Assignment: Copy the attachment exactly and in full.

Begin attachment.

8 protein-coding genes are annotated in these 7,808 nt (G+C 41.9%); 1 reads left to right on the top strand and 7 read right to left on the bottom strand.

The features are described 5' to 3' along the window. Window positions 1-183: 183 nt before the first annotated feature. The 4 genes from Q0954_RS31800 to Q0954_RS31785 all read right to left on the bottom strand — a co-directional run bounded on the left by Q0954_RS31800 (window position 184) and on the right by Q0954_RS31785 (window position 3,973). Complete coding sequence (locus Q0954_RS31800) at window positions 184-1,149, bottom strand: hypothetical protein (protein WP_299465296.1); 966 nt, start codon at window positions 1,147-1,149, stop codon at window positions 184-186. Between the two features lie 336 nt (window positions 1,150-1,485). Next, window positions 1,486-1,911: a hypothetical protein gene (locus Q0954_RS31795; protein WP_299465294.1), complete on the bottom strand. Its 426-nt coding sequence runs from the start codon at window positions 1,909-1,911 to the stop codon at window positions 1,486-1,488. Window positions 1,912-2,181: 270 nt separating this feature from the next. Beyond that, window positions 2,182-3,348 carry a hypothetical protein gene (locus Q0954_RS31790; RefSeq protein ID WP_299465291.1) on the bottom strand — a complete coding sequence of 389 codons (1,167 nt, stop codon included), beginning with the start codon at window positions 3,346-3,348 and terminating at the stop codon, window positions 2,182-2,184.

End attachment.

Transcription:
8 protein-coding genes are annotated in these 7,808 nt (G+C 41.9%); 1 reads left to right on the top strand and 7 read right to left on the bottom strand.

The features are described 5' to 3' along the window. Window positions 1-183: 183 nt before the first annotated feature. The 4 genes from Q0954_RS31800 to Q0954_RS31785 all read right to left on the bottom strand — a co-directional run bounded on the left by Q0954_RS31800 (window position 184) and on the right by Q0954_RS31785 (window position 3,973). Complete coding sequence (locus Q0954_RS31800) at window positions 184-1,149, bottom strand: hypothetical protein (protein WP_299465296.1); 966 nt, start codon at window positions 1,147-1,149, stop codon at window positions 184-186. Between the two features lie 336 nt (window positions 1,150-1,485). Next, window positions 1,486-1,911: a hypothetical protein gene (locus Q0954_RS31795; protein WP_299465294.1), complete on the bottom strand. Its 426-nt coding sequence runs from the start codon at window positions 1,909-1,911 to the stop codon at window positions 1,486-1,488. Window positions 1,912-2,181: 270 nt separating this feature from the next. Beyond that, window positions 2,182-3,348 carry a hypothetical protein gene (locus Q0954_RS31790; RefSeq protein ID WP_299465291.1) on the bottom strand — a complete coding sequence of 389 codons (1,167 nt, stop codon included), beginning with the start codon at window positions 3,346-3,348 and terminating at the stop codon, window positions 2,182-2,184.